Boys, girls, and filmmaking

Nahed Nasr , Tuesday 12 Mar 2024

Nahed Nasr enjoyed seeing Youssry Nasrallah’s documentary classic for the second time

On Boys, Girls and the Veil
On Boys, Girls and the Veil


The 25th Ismailia International Film Festival (IIFF, 28 February-5 March) included a silver jubilee program of retrospectives. According to Marouan Omara, parallel program curator, the Silver program includes some of the most compelling documentary and short titles from the festival’s three-decade history: “These films illustrate the richness of the art of documentary and short filmmaking through a variety of forms, stories and voices.”

The documentary feature films screened in the Silver program are: The Act of Killing (2012) by Joshua Oppenheimer,  The Arbor  (2010) by Clio Barnard; Hoop Dreams (1994) by Steve James; Notalgia for the Light (2010) by Patricio Guzmán; The Prison in Twelve Landscapes (2016) by Brett Story; Samouni Road (2018) by Stefano Savona; and On Boys, Girls and the Veil (1995), by Yousry Nasrallah.

The Short films screened in the silver program are: The Bigger Picture (2014) by Daisy Jacobs; I am Afraid to Forget Your Face (2020) by Sameh Alaa; Kenopsia  (2022) by Mohamed Omar; Last Days of The Man of Tomorrow (2017) by Fadi Baki; Night  (2021) by Ahmad Saleh; The Walking Fish(2018) by Thessa Meijir; Wave ‘98 (2015) by Ely Dagher; 1982  (2015) by Cristina Motta; Bab Sebta (2019) by Randa Maroufi; The Old Man and the Sea (1999) by Aleksandr Petrov; and Without Reason! (2004)  by Islam Ahmed,

Among the highlights of the Silver program is a restored version of On Boys, Girls and the Veil by the renowned Egyptian director Yousry Nasrallah, which premiered at the Ismailia Film Festival in 1995. Despite the passage of nearly three decades, the film is still vital, its vision fresh. In it Nasrallah accompanies actor Bassem Samra, who is still in the prime of his career at the time, to Samra’s family just outside the city, and through observing the various interactions between family members, the social, cultural and economic environment of a middle-class family in Egypt in the first half of the 1990s is gradually revealed.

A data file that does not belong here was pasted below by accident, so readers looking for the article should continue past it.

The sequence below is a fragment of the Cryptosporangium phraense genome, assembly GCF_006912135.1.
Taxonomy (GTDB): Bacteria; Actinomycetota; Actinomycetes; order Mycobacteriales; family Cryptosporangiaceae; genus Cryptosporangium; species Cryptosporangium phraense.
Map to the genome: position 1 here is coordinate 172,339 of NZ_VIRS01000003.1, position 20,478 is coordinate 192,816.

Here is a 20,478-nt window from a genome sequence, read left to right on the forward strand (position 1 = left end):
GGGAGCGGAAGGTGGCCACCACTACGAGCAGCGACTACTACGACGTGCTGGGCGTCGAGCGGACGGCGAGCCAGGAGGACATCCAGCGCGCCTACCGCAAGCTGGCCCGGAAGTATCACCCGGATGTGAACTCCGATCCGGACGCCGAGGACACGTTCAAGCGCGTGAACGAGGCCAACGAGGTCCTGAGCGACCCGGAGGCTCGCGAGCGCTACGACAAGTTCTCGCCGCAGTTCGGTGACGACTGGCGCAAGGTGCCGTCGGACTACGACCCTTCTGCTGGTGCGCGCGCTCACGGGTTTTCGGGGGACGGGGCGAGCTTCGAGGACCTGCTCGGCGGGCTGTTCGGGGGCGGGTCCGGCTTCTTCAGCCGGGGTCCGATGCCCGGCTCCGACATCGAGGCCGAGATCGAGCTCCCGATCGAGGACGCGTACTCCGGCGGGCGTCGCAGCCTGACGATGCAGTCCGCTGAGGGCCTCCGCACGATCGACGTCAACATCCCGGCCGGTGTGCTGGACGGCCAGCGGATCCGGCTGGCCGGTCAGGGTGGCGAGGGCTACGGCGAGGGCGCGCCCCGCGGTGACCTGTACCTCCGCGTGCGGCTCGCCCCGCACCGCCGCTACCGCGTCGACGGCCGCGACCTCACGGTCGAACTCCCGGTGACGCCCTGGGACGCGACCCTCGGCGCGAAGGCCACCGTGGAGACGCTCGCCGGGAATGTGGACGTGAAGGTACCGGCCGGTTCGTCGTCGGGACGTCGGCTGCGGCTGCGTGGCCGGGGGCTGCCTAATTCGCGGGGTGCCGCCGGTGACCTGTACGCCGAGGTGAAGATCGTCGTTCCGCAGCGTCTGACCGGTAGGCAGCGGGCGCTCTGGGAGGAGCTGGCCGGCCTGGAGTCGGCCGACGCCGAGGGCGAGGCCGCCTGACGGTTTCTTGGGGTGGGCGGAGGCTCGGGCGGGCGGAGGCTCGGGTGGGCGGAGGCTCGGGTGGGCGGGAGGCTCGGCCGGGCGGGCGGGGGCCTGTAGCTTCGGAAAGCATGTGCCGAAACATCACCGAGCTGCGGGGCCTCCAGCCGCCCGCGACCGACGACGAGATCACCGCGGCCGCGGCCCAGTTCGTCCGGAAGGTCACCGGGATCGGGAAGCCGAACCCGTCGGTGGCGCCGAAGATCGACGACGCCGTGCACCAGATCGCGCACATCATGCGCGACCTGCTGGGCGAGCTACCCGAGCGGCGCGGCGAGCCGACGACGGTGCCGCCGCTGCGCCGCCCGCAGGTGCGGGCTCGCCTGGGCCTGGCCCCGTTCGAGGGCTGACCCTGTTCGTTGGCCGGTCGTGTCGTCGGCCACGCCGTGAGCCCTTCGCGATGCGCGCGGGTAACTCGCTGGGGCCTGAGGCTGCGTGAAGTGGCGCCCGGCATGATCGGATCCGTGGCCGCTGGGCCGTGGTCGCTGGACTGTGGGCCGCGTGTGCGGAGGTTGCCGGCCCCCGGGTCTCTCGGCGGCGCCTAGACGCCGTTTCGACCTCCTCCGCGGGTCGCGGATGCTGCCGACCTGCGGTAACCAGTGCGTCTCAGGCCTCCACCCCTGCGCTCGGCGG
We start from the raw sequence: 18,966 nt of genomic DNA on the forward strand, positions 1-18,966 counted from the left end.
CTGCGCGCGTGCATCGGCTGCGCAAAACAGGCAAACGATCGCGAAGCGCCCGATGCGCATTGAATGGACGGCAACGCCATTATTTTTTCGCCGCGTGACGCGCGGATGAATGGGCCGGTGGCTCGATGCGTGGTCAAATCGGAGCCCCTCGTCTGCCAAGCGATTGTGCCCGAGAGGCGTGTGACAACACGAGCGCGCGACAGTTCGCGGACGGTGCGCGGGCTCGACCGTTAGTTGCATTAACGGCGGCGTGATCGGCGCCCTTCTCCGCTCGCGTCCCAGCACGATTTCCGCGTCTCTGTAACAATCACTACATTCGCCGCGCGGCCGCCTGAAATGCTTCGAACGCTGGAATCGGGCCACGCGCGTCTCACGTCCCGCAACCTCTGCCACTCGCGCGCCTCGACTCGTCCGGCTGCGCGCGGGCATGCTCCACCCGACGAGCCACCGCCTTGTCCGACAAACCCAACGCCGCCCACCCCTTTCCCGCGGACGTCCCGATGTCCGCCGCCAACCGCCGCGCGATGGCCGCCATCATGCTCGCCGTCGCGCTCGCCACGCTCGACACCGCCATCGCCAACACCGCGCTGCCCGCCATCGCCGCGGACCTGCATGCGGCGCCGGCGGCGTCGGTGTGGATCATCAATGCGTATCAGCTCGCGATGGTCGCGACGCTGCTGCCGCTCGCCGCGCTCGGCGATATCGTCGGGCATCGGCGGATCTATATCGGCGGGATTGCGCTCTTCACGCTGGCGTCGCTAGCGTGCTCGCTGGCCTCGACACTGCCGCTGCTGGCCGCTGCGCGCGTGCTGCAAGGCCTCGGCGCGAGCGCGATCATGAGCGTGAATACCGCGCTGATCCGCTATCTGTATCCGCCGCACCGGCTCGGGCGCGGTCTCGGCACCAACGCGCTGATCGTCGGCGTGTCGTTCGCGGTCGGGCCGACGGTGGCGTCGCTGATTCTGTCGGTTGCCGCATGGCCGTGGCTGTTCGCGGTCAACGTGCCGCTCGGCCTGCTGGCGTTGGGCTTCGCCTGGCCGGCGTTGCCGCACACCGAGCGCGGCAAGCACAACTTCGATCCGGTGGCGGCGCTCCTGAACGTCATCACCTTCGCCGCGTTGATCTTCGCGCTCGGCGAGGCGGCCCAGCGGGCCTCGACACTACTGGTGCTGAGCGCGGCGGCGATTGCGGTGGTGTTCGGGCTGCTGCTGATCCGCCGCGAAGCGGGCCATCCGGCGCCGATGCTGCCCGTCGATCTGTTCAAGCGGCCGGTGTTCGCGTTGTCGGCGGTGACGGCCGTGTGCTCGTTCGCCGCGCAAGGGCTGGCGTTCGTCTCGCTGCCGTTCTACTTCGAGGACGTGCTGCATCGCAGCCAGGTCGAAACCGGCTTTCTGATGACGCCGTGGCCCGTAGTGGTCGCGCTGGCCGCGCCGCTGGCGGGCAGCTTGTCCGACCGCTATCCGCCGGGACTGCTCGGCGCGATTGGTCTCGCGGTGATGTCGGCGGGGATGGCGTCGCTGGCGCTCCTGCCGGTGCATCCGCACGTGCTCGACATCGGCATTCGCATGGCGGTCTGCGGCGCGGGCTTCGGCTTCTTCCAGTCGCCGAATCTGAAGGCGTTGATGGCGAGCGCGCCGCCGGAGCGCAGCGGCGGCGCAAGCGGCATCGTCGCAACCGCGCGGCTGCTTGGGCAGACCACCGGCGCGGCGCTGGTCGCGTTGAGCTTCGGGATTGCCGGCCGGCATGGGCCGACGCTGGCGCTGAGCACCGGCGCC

At the beginning of the project, Nasrallah — preoccupied with the phenomenon of the hijab and rising religiosity at the time — was full of ideas he wanted to prove through the film’s journey. But on the journey, and through his careful observation of the interactions between family members and his contemplation of their surroundings, he grew less judgmental and more open to what those interactions could add to his own sense of self and of his prejudices.

Nasrallah says that preparing for the film took a full year, which he spent getting close to family members, communicating with them, and reaching a stage of familiarity with their daily lives. “It would not have been possible to understand the context that determines the decisions of family members, including those related to hijab, without such intimacy,” he says.

The Wahhabi ideals with which the father returned from the Gulf, where he went to work; the confused dreams of the son, Bassem, a teacher at a vocational school who aspires to becoming an actor; love and marriage and the challenges they present young men and women with: all this presented Nasrallah with a rich intellectual mine. Is what these young women doing with their bodies a choice? Is it changing them? How might it be changing society?